From the Collection of Swen Swenson

Swen Swenson was a classically trained dancer, best known for his work on Broadway and television. He also loved art, he had the world’s largest collection of carousel figures, and he bred and raised Yorkies for over forty years (the present lot is a portrait of one his cherished canines). But, above all, Swen was an activist, and although passionate about many causes, he was a relentless advocate in the fight against AIDS. Among his many philanthropic acts, he was known to spend his weekends on Santa Monica Boulevard raising money for the disease by letting people pet his “gay” dog, Fever, for one dollar.

Swen with Fever, 1991

Swen met Keith Haring in the 1980s and took the artist to his first ACT UP meeting in New York. The two maintained a close friendship until the artist’s death in 1990 and Swen continued to champion and support Haring until his own death from an AIDS-related illness in 1993. Bound by a commitment to fight the disease, the two shared a unique bond, illustrated in the loving correspondence and thoughtful letters he sent to Keith before his death. In one such note, Swen writes, “Dear Keith, There’s an awful lot of love from so many people surrounding you to help you pull through this. So, hang in there, Buddy!” The card is signed with love from Swen, Fever, and his two Yorkies, Stash and Popcorn. 

Keith Haring 1958–1990

Keith Haring was born in 1958 in Reading, Pennsylvania. From a young age he enjoyed drawing, especially Disney characters and other cartoons. He initially wanted to become a commercial artist but after a year at the Ivy School of Professional Art in Pittsburgh, Haring dropped, moved to New York City and enrolled in the School of Visual Arts (SVA). Haring immediately felt connected to the thriving alternative arts scene happening downtown in the late 1970s and became friends with Jean-Michel Basquiat and Kenny Scharf.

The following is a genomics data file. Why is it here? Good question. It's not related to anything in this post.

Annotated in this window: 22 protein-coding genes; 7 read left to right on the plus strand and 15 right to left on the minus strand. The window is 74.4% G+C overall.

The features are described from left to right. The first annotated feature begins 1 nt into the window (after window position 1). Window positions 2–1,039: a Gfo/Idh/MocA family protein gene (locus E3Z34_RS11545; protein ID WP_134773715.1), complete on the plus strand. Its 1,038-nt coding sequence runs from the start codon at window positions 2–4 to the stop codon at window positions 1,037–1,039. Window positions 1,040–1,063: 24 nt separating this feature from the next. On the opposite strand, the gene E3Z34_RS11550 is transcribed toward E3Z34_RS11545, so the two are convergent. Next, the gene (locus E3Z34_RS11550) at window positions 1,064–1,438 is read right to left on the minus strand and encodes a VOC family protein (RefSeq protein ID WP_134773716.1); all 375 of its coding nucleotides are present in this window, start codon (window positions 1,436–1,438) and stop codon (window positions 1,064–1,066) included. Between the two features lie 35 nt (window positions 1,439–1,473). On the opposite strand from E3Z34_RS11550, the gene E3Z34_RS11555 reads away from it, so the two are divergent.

Inspired by the ideals of “art as life” and moving the art experience out of galleries and into the streets, Haring’s first major works were his subway drawings. Haring produced over one hundred of these public works between 1980 and 1985, integrating his now-iconic exuberant, cartoonish outlined figures into everyday public space in a way that directly engaged its viewers. Haring recalled that the most important aspects of these works was the immediate engagement people had with them, asking him “what does it mean?” and giving him feedback that he’d then incorporate into future drawings. In this way, these works became reflections of the people who viewed them, responsive to and in dialogue with their environment. These works quickly garnered the attention of tastemakers in New York and his first solo exhibition was held at Westbeth Painters Space in 1981 and a celebrated show debuted at the high-profile Tony Shafrazi Gallery in New York the following year.

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Upcoming Lots Keith Haring

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